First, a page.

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Barry Long (1926–2003)

by Clive Tempest

Australia is not famous for its gurus, but among spiritual seekers around the world, Barry Long was known as the Australian voice of a new kind of spirituality, one that doesn't rely on tradition or belief but makes the individual alone responsible for his or her own salvation.

In fact, he used to caution his audiences: 'Don't believe a word I say. I might be a liar or a fool'. Like all great teachers, he wanted people to listen for the ring of truth and test everything he said against their own experience.

He was very evidently neither a liar nor a fool. Long's extraordinary intelligence was always on display in his seminars and public meetings. He could speak for hours on end, answering any question fired at him and his audiences would listen intently, sitting perfectly still.

The words flowed out of him, as long as he was speaking of his stated subjects: life, love, truth, death and God. And he always made it practical, related to everyday life.

Long made a point of telling it like it is, with no concessions to politeness or convention. He was never willing to compromise. Honesty was characteristic of both the man and his teaching. He wanted his audiences to see life exactly as it is and not be deluded by false beliefs, hopes and promises.

His purpose was to get rid of unhappiness and, to him, the greatest cause of unhappiness on earth is that men and women have forgotten how to love one another. And he meant sexual love. "I get right down to the nitty-gritty of your life, here on earth, where love is made."

Others before him had made the same point. What was new was that Long brought God into it. He was not a therapist; he was aiming to teach people how to love God, in all kinds of ways, including through the act of sexual union. Some people, mostly men, found it hard to take. The villain, according to Long, was the sexually predatory male. Long was a romantic at heart and women generally loved him for it.

He was probably better known overseas. People came from many countries to his "Master Sessions" and seminars on the Gold Coast. He had spoken in places as far afield as Jamaica and Russia, crisscrossed the United States many times and had a large following in Britain, Germany, Netherlands and Scandinavia.

All this from a man who was raised in Sydney in the 1930s, with few advantages. But he was never a slouch. He left school, got himself a job as a copy boy in newspapers and soon after was a crime reporter. His talent was spotted by Eric Baume, who appointed him editor of Truth (later the Sunday Mirror). He went on to work at Parliament House as press secretary to Sir Robert Askin.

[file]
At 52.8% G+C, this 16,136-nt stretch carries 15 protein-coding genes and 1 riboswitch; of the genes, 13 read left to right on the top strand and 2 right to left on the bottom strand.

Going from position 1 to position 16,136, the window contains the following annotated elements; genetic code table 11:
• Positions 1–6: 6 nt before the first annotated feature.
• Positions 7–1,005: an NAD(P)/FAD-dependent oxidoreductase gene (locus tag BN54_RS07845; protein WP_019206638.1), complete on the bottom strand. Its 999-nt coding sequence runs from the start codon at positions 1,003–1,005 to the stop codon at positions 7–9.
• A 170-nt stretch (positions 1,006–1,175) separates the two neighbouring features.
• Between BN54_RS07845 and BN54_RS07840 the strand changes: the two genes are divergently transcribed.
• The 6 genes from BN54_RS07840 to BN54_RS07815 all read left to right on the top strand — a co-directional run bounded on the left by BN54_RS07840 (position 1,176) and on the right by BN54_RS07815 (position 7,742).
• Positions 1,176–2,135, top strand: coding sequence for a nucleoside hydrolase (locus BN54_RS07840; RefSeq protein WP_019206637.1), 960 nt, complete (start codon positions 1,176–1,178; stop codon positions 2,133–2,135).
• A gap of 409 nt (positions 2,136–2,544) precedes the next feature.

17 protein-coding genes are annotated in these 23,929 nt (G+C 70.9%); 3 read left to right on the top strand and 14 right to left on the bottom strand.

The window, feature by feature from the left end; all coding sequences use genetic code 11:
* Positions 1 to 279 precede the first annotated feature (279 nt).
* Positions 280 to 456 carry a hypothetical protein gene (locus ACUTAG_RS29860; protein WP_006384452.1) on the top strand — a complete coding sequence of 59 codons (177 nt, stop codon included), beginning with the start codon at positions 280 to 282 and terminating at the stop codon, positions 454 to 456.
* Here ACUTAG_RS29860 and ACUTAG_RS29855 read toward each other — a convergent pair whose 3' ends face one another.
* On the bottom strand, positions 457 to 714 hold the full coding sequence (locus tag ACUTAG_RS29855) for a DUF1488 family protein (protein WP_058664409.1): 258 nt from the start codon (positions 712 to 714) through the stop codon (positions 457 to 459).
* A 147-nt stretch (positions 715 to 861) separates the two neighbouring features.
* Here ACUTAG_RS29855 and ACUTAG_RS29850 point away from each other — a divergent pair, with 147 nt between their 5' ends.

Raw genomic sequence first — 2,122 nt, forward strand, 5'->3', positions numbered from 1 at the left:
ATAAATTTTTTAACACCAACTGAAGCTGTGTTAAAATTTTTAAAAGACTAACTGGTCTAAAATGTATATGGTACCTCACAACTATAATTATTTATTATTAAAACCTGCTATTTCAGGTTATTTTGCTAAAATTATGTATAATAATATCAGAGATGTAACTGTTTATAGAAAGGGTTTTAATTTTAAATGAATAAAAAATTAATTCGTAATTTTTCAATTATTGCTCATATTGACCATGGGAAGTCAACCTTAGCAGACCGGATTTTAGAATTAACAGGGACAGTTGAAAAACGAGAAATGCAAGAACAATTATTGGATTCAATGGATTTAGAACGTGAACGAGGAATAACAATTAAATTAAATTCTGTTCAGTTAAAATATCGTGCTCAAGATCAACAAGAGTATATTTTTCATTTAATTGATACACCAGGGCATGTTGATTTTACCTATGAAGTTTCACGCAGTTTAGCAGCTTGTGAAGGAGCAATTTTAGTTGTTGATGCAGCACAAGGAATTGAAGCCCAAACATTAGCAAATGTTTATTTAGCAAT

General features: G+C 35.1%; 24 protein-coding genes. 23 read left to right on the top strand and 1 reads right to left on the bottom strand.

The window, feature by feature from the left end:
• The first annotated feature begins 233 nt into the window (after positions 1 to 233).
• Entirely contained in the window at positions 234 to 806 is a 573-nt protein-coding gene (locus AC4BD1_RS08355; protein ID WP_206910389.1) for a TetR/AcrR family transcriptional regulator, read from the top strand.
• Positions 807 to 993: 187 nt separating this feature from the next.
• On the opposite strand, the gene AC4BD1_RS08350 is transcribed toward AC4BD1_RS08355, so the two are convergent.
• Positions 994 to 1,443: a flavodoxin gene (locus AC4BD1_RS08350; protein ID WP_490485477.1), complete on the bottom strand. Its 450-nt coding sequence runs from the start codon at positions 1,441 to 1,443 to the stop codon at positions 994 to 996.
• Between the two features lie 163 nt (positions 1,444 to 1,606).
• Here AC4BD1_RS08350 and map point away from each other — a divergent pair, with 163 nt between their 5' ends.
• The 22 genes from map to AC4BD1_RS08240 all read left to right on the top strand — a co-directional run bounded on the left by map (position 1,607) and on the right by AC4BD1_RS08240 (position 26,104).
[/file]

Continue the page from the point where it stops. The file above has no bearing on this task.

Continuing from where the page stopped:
But a life of conventional success was not for him. It produced no fulfilment. Eventually he was thrown into a classic crisis of the spirit. His mother, to whom he was devoted, pleaded with him to see a psychiatrist. Instead he abandoned everything and headed for India. There, in 1965, he finally went through what he called "the mystic death" and there was no turning back.

He had begun to write books and took the manuscripts to London to get them published. No one was interested. It wasn't until the early '80s that a wider public was ready to hear what he had to say. His Meditation: A Foundation Course is now a bestseller, in seven languages.

In 1984 Routledge published his Origins of Man and the Universe but it was still ahead of its time. Among its many prophetic insights is a forecast of the terrorism that we are so familiar with post-September 11.

Long returned from England in 1986 to live on Tamborine Mountain, Queensland, and later near Mullumbimby. He loved his native land and took great enjoyment from life. He was married three times and had two long-term partners.

For the last eight years he had been living with prostate cancer but continued working until the last months. He died in Coolangatta. He asked for no memorial and wanted to leave nothing behind him except his books and recorded words.

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Citation details

Clive Tempest, 'Long, Barry (1926–2003)', Obituaries Australia, National Centre of Biography, Australian National University,, accessed 17 June 2024.

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